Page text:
The AAP report also mentions how telling kids to stay out of the sun might impact childhood obesity rates, already at epidemic proportions in the United States. The report urges doctors to give sun protection advice “in the context of promoting outdoor physical activity.”


In other words, go outside to play. But try to stay in the shade and wear protective clothing, a hat and sunglasses. And reapply sunscreen every two hours.

 

Christina Elston is a health writer and editor with Dominion Parenting Media.

 


 

Beware the Tanning Bed

 

Tanning salons are now more common in communities than Starbucks® or McDonald’s®, and dermatologists are warning of increased cases of the deadliest form of skin cancer in teens and young women.


In a recent American Academy of Dermatology (AAD) survey of more than 3,800 white, non-Hispanic females ages 14 to 22:


• 32 percent admit to using tanning beds (with a quarter of them using a tanning bed at least weekly) in the past year.


• 81 percent report having tanned outside either frequently or occasionally in the past year.


“Our survey underscores the importance of educating young women about the very real risks of tanning, as melanoma – the deadliest form of skin cancer – is increasing faster in females 15 to 29 years old than in males of the same age group,” AAD President Ronald Moy, M.D., states. “In fact, most young women with melanoma are developing it on their torso, which may be the result of high-risk tanning behaviors such as indoor tanning. In my practice, I have had patients – young women with a history using tanning beds – who have died from melanoma.”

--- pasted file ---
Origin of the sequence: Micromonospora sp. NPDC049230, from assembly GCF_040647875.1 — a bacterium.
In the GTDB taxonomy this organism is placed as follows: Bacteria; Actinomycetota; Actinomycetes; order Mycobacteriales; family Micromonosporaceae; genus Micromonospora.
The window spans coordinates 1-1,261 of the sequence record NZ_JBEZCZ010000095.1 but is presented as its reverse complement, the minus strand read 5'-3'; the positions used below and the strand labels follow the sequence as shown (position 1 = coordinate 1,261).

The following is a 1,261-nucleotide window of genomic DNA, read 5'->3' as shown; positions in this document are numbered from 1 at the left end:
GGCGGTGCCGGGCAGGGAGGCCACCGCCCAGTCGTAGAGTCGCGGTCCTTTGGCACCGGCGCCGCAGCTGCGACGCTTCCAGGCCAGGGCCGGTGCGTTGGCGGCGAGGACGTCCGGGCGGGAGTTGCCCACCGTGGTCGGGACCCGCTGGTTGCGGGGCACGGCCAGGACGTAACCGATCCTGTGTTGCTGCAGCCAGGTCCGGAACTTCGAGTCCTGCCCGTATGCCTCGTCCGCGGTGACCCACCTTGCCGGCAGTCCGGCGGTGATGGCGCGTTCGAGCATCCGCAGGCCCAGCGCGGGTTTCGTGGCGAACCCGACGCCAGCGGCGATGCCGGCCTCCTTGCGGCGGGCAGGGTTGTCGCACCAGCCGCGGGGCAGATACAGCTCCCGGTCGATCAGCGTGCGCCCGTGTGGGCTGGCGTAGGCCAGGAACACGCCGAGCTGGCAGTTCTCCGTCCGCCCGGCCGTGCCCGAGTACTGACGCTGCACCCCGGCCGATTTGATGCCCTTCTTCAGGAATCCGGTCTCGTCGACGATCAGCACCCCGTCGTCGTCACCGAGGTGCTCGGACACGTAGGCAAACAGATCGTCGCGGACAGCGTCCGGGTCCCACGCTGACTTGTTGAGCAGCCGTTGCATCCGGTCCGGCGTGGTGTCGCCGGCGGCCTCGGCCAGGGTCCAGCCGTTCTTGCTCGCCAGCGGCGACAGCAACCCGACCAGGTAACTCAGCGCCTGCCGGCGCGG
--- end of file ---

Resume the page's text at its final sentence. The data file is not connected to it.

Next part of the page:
Indoor tanning is considered so dangerous that federal Health & Human Services and World Health Organization officials have declared ultraviolet (UV) radiation from the sun and artificial light sources – such as tanning beds and sun lamps – as a known carcinogen. Studies show that indoor tanning increases a person’s risk of melanoma by 75 percent.


The survey found that 18- to 22-year-old women were almost twice as likely to have indoor tanned (40 percent) when compared to 14- to 17-year-olds (22 percent).


“The challenge is that teens have access to indoor tanning salons on almost every corner,” Moy states. “A recent survey of 116 U.S. cities found an average of 42 tanning salons per city, which means tanning salons are more prevalent than Starbucks® or McDonald’s®. We are very concerned that this tanning behavior will lead to a continued increase in the incidence of skin cancer in young people and, ultimately, more untimely deaths from this devastating disease.”


At current rates, one in five Americans will develop skin cancer in their lifetime. Approximately 75 percent of skin cancer deaths are from melanoma, and the incidence of melanoma has been rising for at least 30 years – particularly among young, white women.


Visit www.melanomamonday.org to find out how to perform a skin self-exam, download a body mole map or find free skin cancer screenings in your area.

­– Deirdre Wilson

 

 

 

 

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26 May 2011


By Christina Elston